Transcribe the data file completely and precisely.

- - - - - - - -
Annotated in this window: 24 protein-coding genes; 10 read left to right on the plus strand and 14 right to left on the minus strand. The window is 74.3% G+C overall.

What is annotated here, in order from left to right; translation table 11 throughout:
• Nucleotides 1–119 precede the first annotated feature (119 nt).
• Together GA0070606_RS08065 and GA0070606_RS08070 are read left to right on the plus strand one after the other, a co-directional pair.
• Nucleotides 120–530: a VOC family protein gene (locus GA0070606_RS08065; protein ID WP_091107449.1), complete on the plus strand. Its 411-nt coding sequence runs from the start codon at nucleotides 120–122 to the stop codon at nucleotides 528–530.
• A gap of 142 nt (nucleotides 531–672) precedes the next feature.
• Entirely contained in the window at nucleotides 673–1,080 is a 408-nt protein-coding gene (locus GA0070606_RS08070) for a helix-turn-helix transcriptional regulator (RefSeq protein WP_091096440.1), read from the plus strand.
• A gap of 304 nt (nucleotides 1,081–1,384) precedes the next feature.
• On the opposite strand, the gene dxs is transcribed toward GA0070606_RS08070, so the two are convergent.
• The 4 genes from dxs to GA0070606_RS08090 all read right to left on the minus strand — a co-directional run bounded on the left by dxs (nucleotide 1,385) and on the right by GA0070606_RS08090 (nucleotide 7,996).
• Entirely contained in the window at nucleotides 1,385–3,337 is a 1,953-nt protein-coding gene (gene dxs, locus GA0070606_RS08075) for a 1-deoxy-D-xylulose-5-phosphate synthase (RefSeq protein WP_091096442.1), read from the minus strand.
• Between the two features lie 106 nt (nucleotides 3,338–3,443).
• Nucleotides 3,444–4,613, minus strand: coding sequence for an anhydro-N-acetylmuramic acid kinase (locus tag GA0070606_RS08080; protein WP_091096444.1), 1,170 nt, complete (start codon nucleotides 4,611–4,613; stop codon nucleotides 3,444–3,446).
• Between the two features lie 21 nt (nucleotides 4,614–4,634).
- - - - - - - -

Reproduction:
Annotated in this window: 24 protein-coding genes; 10 read left to right on the plus strand and 14 right to left on the minus strand. The window is 74.3% G+C overall.

What is annotated here, in order from left to right; translation table 11 throughout:
• Nucleotides 1–119 precede the first annotated feature (119 nt).
• Together GA0070606_RS08065 and GA0070606_RS08070 are read left to right on the plus strand one after the other, a co-directional pair.
• Nucleotides 120–530: a VOC family protein gene (locus GA0070606_RS08065; protein ID WP_091107449.1), complete on the plus strand. Its 411-nt coding sequence runs from the start codon at nucleotides 120–122 to the stop codon at nucleotides 528–530.
• A gap of 142 nt (nucleotides 531–672) precedes the next feature.
• Entirely contained in the window at nucleotides 673–1,080 is a 408-nt protein-coding gene (locus GA0070606_RS08070) for a helix-turn-helix transcriptional regulator (RefSeq protein WP_091096440.1), read from the plus strand.
• A gap of 304 nt (nucleotides 1,081–1,384) precedes the next feature.
• On the opposite strand, the gene dxs is transcribed toward GA0070606_RS08070, so the two are convergent.
• The 4 genes from dxs to GA0070606_RS08090 all read right to left on the minus strand — a co-directional run bounded on the left by dxs (nucleotide 1,385) and on the right by GA0070606_RS08090 (nucleotide 7,996).
• Entirely contained in the window at nucleotides 1,385–3,337 is a 1,953-nt protein-coding gene (gene dxs, locus GA0070606_RS08075) for a 1-deoxy-D-xylulose-5-phosphate synthase (RefSeq protein WP_091096442.1), read from the minus strand.
• Between the two features lie 106 nt (nucleotides 3,338–3,443).
• Nucleotides 3,444–4,613, minus strand: coding sequence for an anhydro-N-acetylmuramic acid kinase (locus tag GA0070606_RS08080; protein WP_091096444.1), 1,170 nt, complete (start codon nucleotides 4,611–4,613; stop codon nucleotides 3,444–3,446).
• Between the two features lie 21 nt (nucleotides 4,614–4,634).